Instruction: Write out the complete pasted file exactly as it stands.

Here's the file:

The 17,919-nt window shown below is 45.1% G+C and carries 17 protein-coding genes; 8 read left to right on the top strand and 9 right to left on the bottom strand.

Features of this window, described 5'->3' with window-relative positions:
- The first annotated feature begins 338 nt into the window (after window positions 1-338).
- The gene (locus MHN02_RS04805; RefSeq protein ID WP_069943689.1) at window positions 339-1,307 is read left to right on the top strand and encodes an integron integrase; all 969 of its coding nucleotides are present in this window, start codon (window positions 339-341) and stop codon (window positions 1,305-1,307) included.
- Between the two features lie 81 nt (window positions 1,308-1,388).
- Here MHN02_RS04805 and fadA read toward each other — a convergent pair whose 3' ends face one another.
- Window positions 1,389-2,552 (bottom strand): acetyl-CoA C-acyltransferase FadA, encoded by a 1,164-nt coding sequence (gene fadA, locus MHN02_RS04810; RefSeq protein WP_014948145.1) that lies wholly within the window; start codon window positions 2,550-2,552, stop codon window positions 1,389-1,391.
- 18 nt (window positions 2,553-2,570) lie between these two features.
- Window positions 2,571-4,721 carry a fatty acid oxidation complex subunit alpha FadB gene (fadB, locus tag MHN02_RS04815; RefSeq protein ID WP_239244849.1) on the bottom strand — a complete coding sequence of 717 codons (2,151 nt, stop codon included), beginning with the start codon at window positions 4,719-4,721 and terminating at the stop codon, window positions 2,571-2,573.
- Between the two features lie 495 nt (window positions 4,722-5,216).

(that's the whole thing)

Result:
The 17,919-nt window shown below is 45.1% G+C and carries 17 protein-coding genes; 8 read left to right on the top strand and 9 right to left on the bottom strand.

Features of this window, described 5'->3' with window-relative positions:
- The first annotated feature begins 338 nt into the window (after window positions 1-338).
- The gene (locus MHN02_RS04805; RefSeq protein ID WP_069943689.1) at window positions 339-1,307 is read left to right on the top strand and encodes an integron integrase; all 969 of its coding nucleotides are present in this window, start codon (window positions 339-341) and stop codon (window positions 1,305-1,307) included.
- Between the two features lie 81 nt (window positions 1,308-1,388).
- Here MHN02_RS04805 and fadA read toward each other — a convergent pair whose 3' ends face one another.
- Window positions 1,389-2,552 (bottom strand): acetyl-CoA C-acyltransferase FadA, encoded by a 1,164-nt coding sequence (gene fadA, locus MHN02_RS04810; RefSeq protein WP_014948145.1) that lies wholly within the window; start codon window positions 2,550-2,552, stop codon window positions 1,389-1,391.
- 18 nt (window positions 2,553-2,570) lie between these two features.
- Window positions 2,571-4,721 carry a fatty acid oxidation complex subunit alpha FadB gene (fadB, locus tag MHN02_RS04815; RefSeq protein ID WP_239244849.1) on the bottom strand — a complete coding sequence of 717 codons (2,151 nt, stop codon included), beginning with the start codon at window positions 4,719-4,721 and terminating at the stop codon, window positions 2,571-2,573.
- Between the two features lie 495 nt (window positions 4,722-5,216).